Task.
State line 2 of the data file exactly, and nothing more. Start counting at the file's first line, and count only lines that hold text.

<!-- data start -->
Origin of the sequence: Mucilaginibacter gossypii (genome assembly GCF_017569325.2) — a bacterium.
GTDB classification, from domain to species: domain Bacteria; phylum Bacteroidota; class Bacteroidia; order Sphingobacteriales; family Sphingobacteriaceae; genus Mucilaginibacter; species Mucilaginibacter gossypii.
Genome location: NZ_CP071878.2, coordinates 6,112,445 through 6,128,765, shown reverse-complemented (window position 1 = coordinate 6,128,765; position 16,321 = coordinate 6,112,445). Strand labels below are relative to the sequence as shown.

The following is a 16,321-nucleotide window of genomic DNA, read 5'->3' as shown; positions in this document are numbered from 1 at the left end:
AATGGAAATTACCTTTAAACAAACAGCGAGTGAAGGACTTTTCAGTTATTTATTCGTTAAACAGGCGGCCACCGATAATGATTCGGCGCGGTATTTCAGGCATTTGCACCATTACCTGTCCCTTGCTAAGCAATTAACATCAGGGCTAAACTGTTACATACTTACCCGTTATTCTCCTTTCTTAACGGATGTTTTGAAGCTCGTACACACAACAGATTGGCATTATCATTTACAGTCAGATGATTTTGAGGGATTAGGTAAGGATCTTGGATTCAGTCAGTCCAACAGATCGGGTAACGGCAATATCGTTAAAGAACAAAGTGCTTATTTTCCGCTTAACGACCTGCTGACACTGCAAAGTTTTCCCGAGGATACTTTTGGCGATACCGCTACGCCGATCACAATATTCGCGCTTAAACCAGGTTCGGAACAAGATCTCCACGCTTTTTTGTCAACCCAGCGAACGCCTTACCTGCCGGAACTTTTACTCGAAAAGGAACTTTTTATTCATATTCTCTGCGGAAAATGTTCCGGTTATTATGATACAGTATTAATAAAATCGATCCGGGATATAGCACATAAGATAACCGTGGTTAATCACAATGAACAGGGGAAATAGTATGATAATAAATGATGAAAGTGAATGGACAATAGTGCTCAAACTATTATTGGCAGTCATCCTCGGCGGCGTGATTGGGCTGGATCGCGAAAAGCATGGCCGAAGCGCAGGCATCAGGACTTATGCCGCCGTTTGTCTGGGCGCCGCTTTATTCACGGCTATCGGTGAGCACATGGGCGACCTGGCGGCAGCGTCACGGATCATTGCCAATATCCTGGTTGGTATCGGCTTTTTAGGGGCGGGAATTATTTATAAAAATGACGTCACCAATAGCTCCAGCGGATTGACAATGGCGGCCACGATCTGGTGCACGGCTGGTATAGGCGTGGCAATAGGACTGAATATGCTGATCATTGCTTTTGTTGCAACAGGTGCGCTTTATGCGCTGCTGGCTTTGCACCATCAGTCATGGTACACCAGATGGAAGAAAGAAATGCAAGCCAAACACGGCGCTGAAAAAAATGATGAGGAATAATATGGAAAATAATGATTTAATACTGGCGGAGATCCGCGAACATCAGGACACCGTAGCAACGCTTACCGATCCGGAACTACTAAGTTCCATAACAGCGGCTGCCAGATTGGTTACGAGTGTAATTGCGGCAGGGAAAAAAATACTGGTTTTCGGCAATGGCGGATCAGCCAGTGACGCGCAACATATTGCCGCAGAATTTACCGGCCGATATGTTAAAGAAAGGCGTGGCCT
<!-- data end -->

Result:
GTDB classification, from domain to species: domain Bacteria; phylum Bacteroidota; class Bacteroidia; order Sphingobacteriales; family Sphingobacteriaceae; genus Mucilaginibacter; species Mucilaginibacter gossypii.